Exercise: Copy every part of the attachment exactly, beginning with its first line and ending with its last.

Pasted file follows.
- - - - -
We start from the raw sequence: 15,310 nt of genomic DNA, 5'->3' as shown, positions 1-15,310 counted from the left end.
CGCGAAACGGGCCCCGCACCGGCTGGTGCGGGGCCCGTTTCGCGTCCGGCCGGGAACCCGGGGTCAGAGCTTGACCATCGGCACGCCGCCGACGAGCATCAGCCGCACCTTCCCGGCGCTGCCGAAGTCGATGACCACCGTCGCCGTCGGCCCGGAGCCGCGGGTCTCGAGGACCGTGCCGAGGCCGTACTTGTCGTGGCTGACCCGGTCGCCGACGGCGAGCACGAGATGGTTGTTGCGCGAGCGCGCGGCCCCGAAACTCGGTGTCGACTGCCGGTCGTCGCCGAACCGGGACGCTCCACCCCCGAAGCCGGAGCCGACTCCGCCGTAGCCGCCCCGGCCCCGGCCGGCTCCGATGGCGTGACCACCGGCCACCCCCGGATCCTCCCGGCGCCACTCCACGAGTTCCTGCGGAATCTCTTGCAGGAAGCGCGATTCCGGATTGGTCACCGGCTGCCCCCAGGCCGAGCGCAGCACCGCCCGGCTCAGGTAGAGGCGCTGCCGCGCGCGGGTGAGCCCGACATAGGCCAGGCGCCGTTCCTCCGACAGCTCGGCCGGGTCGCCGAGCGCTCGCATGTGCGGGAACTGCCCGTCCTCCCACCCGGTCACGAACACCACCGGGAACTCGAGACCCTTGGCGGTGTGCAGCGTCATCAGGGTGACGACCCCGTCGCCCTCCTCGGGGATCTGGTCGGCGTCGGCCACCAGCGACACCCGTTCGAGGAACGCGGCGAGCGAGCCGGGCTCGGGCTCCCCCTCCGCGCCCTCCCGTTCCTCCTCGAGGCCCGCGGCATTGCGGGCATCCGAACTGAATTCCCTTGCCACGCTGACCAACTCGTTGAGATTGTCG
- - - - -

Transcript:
We start from the raw sequence: 15,310 nt of genomic DNA, 5'->3' as shown, positions 1-15,310 counted from the left end.
CGCGAAACGGGCCCCGCACCGGCTGGTGCGGGGCCCGTTTCGCGTCCGGCCGGGAACCCGGGGTCAGAGCTTGACCATCGGCACGCCGCCGACGAGCATCAGCCGCACCTTCCCGGCGCTGCCGAAGTCGATGACCACCGTCGCCGTCGGCCCGGAGCCGCGGGTCTCGAGGACCGTGCCGAGGCCGTACTTGTCGTGGCTGACCCGGTCGCCGACGGCGAGCACGAGATGGTTGTTGCGCGAGCGCGCGGCCCCGAAACTCGGTGTCGACTGCCGGTCGTCGCCGAACCGGGACGCTCCACCCCCGAAGCCGGAGCCGACTCCGCCGTAGCCGCCCCGGCCCCGGCCGGCTCCGATGGCGTGACCACCGGCCACCCCCGGATCCTCCCGGCGCCACTCCACGAGTTCCTGCGGAATCTCTTGCAGGAAGCGCGATTCCGGATTGGTCACCGGCTGCCCCCAGGCCGAGCGCAGCACCGCCCGGCTCAGGTAGAGGCGCTGCCGCGCGCGGGTGAGCCCGACATAGGCCAGGCGCCGTTCCTCCGACAGCTCGGCCGGGTCGCCGAGCGCTCGCATGTGCGGGAACTGCCCGTCCTCCCACCCGGTCACGAACACCACCGGGAACTCGAGACCCTTGGCGGTGTGCAGCGTCATCAGGGTGACGACCCCGTCGCCCTCCTCGGGGATCTGGTCGGCGTCGGCCACCAGCGACACCCGTTCGAGGAACGCGGCGAGCGAGCCGGGCTCGGGCTCCCCCTCCGCGCCCTCCCGTTCCTCCTCGAGGCCCGCGGCATTGCGGGCATCCGAACTGAATTCCCTTGCCACGCTGACCAACTCGTTGAGATTGTCG